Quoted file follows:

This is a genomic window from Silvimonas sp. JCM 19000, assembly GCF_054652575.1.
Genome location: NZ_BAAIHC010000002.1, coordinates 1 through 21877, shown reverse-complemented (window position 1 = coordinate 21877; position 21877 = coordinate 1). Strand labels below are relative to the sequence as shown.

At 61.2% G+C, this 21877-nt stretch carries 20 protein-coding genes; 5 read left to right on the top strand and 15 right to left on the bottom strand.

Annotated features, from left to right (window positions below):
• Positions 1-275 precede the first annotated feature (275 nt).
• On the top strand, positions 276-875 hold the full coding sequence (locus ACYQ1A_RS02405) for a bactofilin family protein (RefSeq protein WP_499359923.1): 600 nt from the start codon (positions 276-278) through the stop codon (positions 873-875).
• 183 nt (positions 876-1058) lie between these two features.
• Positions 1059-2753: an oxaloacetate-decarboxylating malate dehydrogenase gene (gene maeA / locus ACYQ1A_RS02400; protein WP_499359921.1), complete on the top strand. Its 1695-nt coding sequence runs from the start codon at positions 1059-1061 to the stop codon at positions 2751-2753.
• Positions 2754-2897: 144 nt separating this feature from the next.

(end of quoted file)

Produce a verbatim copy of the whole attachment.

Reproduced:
This is a genomic window from Silvimonas sp. JCM 19000, assembly GCF_054652575.1.
Genome location: NZ_BAAIHC010000002.1, coordinates 1 through 21877, shown reverse-complemented (window position 1 = coordinate 21877; position 21877 = coordinate 1). Strand labels below are relative to the sequence as shown.

At 61.2% G+C, this 21877-nt stretch carries 20 protein-coding genes; 5 read left to right on the top strand and 15 right to left on the bottom strand.

Annotated features, from left to right (window positions below):
• Positions 1-275 precede the first annotated feature (275 nt).
• On the top strand, positions 276-875 hold the full coding sequence (locus ACYQ1A_RS02405) for a bactofilin family protein (RefSeq protein WP_499359923.1): 600 nt from the start codon (positions 276-278) through the stop codon (positions 873-875).
• 183 nt (positions 876-1058) lie between these two features.
• Positions 1059-2753: an oxaloacetate-decarboxylating malate dehydrogenase gene (gene maeA / locus ACYQ1A_RS02400; protein WP_499359921.1), complete on the top strand. Its 1695-nt coding sequence runs from the start codon at positions 1059-1061 to the stop codon at positions 2751-2753.
• Positions 2754-2897: 144 nt separating this feature from the next.